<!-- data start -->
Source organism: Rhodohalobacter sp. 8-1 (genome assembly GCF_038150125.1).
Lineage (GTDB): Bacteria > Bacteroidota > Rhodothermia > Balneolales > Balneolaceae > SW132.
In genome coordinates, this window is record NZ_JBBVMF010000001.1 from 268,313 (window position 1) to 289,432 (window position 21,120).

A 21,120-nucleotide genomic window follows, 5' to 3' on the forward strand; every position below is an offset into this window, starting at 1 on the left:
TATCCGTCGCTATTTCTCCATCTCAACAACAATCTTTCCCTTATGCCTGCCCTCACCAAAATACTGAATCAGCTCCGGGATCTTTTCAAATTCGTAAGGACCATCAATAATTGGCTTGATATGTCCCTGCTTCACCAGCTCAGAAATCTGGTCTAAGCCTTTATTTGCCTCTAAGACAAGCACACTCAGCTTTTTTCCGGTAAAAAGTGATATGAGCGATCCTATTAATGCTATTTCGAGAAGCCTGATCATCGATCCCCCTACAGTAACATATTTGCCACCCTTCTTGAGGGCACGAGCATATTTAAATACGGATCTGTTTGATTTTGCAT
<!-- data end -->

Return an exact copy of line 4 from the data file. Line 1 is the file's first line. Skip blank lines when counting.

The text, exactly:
A 21,120-nucleotide genomic window follows, 5' to 3' on the forward strand; every position below is an offset into this window, starting at 1 on the left: